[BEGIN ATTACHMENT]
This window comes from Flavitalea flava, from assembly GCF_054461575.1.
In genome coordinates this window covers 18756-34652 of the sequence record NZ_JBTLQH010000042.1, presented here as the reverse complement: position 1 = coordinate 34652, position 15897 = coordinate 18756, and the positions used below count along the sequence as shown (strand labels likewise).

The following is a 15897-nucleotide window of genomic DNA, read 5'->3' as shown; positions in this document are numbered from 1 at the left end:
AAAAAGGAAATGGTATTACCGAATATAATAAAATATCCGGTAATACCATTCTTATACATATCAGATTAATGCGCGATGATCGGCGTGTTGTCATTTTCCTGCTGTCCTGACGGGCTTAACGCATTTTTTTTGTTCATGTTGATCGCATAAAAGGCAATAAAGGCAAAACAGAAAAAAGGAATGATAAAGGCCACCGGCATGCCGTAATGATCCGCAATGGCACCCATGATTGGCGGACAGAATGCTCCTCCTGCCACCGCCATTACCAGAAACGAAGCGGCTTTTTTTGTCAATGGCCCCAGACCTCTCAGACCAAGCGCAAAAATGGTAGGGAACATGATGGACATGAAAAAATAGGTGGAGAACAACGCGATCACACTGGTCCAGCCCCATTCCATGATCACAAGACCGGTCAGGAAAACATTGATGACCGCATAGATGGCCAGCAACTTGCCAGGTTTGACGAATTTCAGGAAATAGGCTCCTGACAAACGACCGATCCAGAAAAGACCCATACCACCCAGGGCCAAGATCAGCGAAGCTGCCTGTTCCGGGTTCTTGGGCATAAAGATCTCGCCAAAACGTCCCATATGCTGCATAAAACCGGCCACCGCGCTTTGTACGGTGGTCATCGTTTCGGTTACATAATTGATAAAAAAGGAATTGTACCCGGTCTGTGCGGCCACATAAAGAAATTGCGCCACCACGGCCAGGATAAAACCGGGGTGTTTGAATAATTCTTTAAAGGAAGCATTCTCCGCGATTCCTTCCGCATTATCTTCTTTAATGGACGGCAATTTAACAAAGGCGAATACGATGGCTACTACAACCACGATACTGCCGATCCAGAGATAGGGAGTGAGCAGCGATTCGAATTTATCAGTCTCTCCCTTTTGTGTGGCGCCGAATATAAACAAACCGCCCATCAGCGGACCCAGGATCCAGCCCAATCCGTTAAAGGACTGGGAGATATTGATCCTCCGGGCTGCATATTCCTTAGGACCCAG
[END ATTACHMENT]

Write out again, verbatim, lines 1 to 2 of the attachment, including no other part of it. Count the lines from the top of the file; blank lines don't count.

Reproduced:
This window comes from Flavitalea flava, from assembly GCF_054461575.1.
In genome coordinates this window covers 18756-34652 of the sequence record NZ_JBTLQH010000042.1, presented here as the reverse complement: position 1 = coordinate 34652, position 15897 = coordinate 18756, and the positions used below count along the sequence as shown (strand labels likewise).